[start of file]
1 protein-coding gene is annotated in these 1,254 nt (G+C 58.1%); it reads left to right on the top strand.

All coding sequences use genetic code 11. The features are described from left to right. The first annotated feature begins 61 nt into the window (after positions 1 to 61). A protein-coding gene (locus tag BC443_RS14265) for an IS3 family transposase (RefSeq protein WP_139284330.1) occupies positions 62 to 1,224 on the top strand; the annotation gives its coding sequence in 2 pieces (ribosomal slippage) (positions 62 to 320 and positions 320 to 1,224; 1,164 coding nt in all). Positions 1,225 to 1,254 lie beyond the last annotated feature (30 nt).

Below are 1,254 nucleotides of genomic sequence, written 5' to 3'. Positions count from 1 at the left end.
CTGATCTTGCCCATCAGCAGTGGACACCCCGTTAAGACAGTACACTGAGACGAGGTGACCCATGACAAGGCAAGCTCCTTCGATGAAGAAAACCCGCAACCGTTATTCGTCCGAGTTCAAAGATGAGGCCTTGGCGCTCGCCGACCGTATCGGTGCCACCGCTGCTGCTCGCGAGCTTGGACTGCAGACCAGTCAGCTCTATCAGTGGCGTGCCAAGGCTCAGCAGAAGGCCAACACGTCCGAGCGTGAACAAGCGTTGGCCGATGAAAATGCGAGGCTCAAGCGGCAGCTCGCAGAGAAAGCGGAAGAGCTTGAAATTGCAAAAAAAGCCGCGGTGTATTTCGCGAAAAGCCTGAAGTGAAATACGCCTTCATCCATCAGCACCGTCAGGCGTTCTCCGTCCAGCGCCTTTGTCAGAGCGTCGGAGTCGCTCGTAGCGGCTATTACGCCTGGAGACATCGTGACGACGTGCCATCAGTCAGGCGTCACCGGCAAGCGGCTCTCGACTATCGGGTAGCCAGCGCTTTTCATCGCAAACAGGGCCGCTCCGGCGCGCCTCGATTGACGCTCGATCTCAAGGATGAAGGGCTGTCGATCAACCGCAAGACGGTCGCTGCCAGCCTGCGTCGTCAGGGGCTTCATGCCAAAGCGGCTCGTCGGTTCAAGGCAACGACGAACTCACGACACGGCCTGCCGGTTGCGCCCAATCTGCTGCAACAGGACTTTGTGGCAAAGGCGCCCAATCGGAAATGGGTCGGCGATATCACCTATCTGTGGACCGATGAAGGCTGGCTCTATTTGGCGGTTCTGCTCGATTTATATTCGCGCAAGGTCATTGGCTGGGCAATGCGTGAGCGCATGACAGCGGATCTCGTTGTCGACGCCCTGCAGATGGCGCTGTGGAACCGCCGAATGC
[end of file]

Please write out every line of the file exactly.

1 protein-coding gene is annotated in these 1,254 nt (G+C 58.1%); it reads left to right on the top strand.

All coding sequences use genetic code 11. The features are described from left to right. The first annotated feature begins 61 nt into the window (after positions 1 to 61). A protein-coding gene (locus tag BC443_RS14265) for an IS3 family transposase (RefSeq protein WP_139284330.1) occupies positions 62 to 1,224 on the top strand; the annotation gives its coding sequence in 2 pieces (ribosomal slippage) (positions 62 to 320 and positions 320 to 1,224; 1,164 coding nt in all). Positions 1,225 to 1,254 lie beyond the last annotated feature (30 nt).

Below are 1,254 nucleotides of genomic sequence, written 5' to 3'. Positions count from 1 at the left end.
CTGATCTTGCCCATCAGCAGTGGACACCCCGTTAAGACAGTACACTGAGACGAGGTGACCCATGACAAGGCAAGCTCCTTCGATGAAGAAAACCCGCAACCGTTATTCGTCCGAGTTCAAAGATGAGGCCTTGGCGCTCGCCGACCGTATCGGTGCCACCGCTGCTGCTCGCGAGCTTGGACTGCAGACCAGTCAGCTCTATCAGTGGCGTGCCAAGGCTCAGCAGAAGGCCAACACGTCCGAGCGTGAACAAGCGTTGGCCGATGAAAATGCGAGGCTCAAGCGGCAGCTCGCAGAGAAAGCGGAAGAGCTTGAAATTGCAAAAAAAGCCGCGGTGTATTTCGCGAAAAGCCTGAAGTGAAATACGCCTTCATCCATCAGCACCGTCAGGCGTTCTCCGTCCAGCGCCTTTGTCAGAGCGTCGGAGTCGCTCGTAGCGGCTATTACGCCTGGAGACATCGTGACGACGTGCCATCAGTCAGGCGTCACCGGCAAGCGGCTCTCGACTATCGGGTAGCCAGCGCTTTTCATCGCAAACAGGGCCGCTCCGGCGCGCCTCGATTGACGCTCGATCTCAAGGATGAAGGGCTGTCGATCAACCGCAAGACGGTCGCTGCCAGCCTGCGTCGTCAGGGGCTTCATGCCAAAGCGGCTCGTCGGTTCAAGGCAACGACGAACTCACGACACGGCCTGCCGGTTGCGCCCAATCTGCTGCAACAGGACTTTGTGGCAAAGGCGCCCAATCGGAAATGGGTCGGCGATATCACCTATCTGTGGACCGATGAAGGCTGGCTCTATTTGGCGGTTCTGCTCGATTTATATTCGCGCAAGGTCATTGGCTGGGCAATGCGTGAGCGCATGACAGCGGATCTCGTTGTCGACGCCCTGCAGATGGCGCTGTGGAACCGCCGAATGC